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Voice over service recommendations

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scott reynoldsVoice over service recommendations
by on Oct 18, 2014 at 6:24:16 pm

Hi all,

Firstly, apologies if this is the wrong forum - my question didn't seem to fit Field Production or Audio Professionals, so this one was the next best fit.

I'm looking for a voice over for my next video, and I'm considering using one of the Internet based services such as voices.com. In all my previous video I've always used voice talent that I knew or was recommended, but I thought I'd give one of these new services a try.

Does anyone have recommendation for services to check out? Perhaps ones to stay away from? What is the business model for these? Do the talent set their own rates and then the services take a cut or is it more fixed or mezzanine pricing? Any comments or experiences you're willing to share would be greatly appreciated.

Thanks,
Scott


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Todd TerryRe: Voice over service recommendations
by on Oct 18, 2014 at 7:59:30 pm

I swear by Voice123.com... use them all the time. In fact I'm getting auditions for two different projects there right now.

I have cast dozens and dozens of projects there. Could not recommend more highly.

T2

__________________________________
Todd Terry
Creative Director
Fantastic Plastic Entertainment, Inc.
fantasticplastic.com



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Ned MillerRe: Voice over service recommendations
by on Oct 18, 2014 at 8:46:16 pm
Last Edited By Ned Miller on Oct 18, 2014 at 8:52:45 pm

I also like Voice 123.

However...you are best to send them a paragraph and ask them to do a test recording, especially if they are female. The reason is, unless they're an old, really experienced pro, they may use software to counter sibilance, cut out breathes, etc. Sometimes they put in funky filters I don't care for. I prefer they record flat, cut out the breathes and then send me the best takes in a higher form such as wav.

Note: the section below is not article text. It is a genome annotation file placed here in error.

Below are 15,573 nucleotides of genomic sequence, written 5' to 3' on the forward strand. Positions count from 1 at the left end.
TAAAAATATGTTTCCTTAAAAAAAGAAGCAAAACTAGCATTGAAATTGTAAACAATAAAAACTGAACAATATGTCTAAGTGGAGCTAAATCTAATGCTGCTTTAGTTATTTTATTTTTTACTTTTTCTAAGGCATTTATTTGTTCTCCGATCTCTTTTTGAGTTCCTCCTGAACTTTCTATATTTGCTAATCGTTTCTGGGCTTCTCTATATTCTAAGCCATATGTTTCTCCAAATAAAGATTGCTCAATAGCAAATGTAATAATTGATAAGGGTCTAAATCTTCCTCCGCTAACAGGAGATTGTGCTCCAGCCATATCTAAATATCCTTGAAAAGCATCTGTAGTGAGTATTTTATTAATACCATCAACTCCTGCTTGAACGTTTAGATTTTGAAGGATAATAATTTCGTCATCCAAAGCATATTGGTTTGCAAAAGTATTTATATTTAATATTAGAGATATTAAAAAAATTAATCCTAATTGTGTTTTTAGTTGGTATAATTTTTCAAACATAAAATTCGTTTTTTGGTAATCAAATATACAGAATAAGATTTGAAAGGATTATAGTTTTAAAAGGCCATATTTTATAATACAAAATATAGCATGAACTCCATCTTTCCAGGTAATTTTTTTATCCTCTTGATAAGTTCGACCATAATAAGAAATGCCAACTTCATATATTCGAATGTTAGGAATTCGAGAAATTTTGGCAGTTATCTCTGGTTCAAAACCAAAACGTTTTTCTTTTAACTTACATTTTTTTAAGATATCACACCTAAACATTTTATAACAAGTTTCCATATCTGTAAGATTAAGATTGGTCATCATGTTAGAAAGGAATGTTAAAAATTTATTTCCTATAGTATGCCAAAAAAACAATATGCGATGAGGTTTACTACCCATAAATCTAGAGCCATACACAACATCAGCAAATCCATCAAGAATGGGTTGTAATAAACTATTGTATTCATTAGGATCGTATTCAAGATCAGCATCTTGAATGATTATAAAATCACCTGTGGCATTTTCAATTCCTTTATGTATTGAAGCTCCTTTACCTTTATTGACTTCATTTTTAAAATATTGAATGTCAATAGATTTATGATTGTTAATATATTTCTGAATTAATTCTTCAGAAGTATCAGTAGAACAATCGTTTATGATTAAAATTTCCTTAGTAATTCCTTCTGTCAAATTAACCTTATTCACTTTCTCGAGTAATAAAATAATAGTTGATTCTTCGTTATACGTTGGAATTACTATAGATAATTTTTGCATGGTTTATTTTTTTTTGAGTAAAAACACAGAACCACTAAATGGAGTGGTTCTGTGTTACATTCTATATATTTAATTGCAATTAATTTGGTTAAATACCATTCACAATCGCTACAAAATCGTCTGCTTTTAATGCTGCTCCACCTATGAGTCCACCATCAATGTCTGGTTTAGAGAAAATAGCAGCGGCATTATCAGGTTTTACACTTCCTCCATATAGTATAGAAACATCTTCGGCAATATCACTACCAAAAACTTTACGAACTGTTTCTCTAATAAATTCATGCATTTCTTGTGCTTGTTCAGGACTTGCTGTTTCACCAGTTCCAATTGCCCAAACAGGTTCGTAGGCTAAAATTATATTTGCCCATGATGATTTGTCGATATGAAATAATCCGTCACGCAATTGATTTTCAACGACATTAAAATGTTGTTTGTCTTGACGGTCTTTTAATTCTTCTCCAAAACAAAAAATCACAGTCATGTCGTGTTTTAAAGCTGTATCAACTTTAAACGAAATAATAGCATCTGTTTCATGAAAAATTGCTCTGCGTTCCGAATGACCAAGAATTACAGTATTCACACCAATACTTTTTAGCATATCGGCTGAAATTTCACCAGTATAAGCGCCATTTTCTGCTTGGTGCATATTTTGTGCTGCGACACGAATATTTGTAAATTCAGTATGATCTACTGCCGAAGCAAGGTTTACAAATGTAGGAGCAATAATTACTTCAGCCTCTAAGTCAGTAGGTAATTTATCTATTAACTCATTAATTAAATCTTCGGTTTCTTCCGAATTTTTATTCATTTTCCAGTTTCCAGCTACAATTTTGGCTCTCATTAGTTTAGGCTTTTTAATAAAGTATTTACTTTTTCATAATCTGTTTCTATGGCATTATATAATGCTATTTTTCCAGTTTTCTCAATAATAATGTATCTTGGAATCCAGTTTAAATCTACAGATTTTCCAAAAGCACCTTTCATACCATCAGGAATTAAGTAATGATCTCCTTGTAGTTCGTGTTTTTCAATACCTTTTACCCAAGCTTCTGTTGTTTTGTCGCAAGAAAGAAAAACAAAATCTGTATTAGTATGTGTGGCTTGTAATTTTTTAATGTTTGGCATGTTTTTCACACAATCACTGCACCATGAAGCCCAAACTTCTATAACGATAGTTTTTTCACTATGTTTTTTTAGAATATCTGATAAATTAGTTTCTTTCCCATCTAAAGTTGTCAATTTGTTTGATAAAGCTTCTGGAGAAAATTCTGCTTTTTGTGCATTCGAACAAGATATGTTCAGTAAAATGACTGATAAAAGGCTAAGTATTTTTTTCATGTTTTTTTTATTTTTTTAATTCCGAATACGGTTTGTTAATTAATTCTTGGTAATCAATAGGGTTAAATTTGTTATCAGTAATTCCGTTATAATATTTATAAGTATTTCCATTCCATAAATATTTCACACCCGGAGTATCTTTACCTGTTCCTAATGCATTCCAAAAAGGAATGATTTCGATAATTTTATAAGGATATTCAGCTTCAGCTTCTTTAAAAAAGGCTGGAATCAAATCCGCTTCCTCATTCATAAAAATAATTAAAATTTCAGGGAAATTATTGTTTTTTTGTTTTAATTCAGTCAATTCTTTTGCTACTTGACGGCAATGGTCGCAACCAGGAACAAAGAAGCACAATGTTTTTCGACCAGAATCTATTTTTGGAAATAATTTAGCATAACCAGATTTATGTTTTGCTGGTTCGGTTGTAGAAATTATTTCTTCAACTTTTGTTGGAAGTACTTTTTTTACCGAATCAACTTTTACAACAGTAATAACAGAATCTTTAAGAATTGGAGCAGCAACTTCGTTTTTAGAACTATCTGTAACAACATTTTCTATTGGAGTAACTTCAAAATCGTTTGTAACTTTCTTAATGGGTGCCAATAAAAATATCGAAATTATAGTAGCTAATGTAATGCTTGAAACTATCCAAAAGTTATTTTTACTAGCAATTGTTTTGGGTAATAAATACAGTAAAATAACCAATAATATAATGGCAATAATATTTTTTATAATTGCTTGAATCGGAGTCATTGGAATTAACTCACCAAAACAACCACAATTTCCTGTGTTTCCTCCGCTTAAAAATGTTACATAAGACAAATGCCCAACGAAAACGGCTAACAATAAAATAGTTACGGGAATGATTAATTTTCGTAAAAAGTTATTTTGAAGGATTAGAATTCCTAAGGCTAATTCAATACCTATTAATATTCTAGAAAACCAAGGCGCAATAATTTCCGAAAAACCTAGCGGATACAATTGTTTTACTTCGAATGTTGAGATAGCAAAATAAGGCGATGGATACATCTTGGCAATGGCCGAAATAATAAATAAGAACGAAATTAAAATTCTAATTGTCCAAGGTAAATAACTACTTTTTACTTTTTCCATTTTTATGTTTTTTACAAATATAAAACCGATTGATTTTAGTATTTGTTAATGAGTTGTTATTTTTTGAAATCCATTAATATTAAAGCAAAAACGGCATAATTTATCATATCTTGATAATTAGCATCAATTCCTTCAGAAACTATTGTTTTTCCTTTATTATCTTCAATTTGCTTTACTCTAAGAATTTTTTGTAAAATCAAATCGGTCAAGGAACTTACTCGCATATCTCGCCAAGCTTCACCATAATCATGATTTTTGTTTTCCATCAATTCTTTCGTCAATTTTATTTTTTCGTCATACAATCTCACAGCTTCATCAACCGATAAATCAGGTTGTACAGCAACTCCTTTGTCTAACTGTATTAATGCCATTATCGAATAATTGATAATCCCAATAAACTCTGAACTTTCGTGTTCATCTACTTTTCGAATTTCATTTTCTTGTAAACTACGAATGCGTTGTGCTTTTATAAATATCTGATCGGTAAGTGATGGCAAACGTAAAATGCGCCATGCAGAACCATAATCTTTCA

I also ask them to write down their settings, microphone used, etc. In case the client needs revisions in the near future. If it's a short read I may ask them to do it a couple of ways: High Energy, Smooth, etc. since 90% of the time it's unsupervised.

In sum, my biggest issue with the non-techie types is that they don't cut out breathes on a timeline they use gating software and some use sibilance software instead of experimenting with mic placement.

Ned Miller
Chicago Videographer
http://www.nedmiller.com
www,bizvideo.com


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Todd TerryRe: Voice over service recommendations
by on Oct 18, 2014 at 9:30:46 pm

Oh yeah I always have talent from Voice123 (or anywhere else) audition part of my real script.

I also request ONLY dry tracks, no processing or sweetening of any kind (especially compression). Lots of artists (especially old radio guys) want to compress the hell out of tracks and the waveforms look like they have had a severe crewcut.. I want zero compression.

I've also started insisting that talent do not use music beds to watermark their auditions, which some are want to do. I tell them other kinds of watermarks are fine, but never music. It colors an audition too much, and can also mask too many recording-booth sins.

T2

__________________________________
Todd Terry
Creative Director
Fantastic Plastic Entertainment, Inc.
fantasticplastic.com



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Rich RubaschRe: Voice over service recommendations
by on Oct 19, 2014 at 3:36:05 am

Love Voices.com...same notes as above.

Rich Rubasch
Tilt Media Inc.
Video Production, Post, Studio Sound Stage
Founder/President/Editor/Designer/Animator
http://www.tiltmedia.com


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Nick GriffinRe: Voice over service recommendations
by on Oct 20, 2014 at 12:34:08 pm

I've found that many of best announcers are on BOTH Voices123.com and Voices.com so there may not be much difference. That said I have NOT done a price comparison, of which there may be none. I also agree with all of the above on compression, EQ, gates, etc. As to breathes, I don't mind them from a pro, because they know how to do it and I can use them or cut them out as needed.


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Todd TerryRe: Voice over service recommendations
by on Oct 20, 2014 at 2:41:56 pm
Last Edited By Todd Terry on Oct 20, 2014 at 3:09:25 pm

Nick is very correct, my bet is that well over half the voices on Voice123 are also on Voices.com.

I too don't want them to cut the breaths. I'll do that myself. In fact, I don't want them to monkey around with the track in ANY way. I want dry totally unprocessed raw tracks. I can always DO to the track whatever I want, but can't necessarily UNDO what they might have done. It's like getting a haircut... you can always take more off, but you can't put it back on.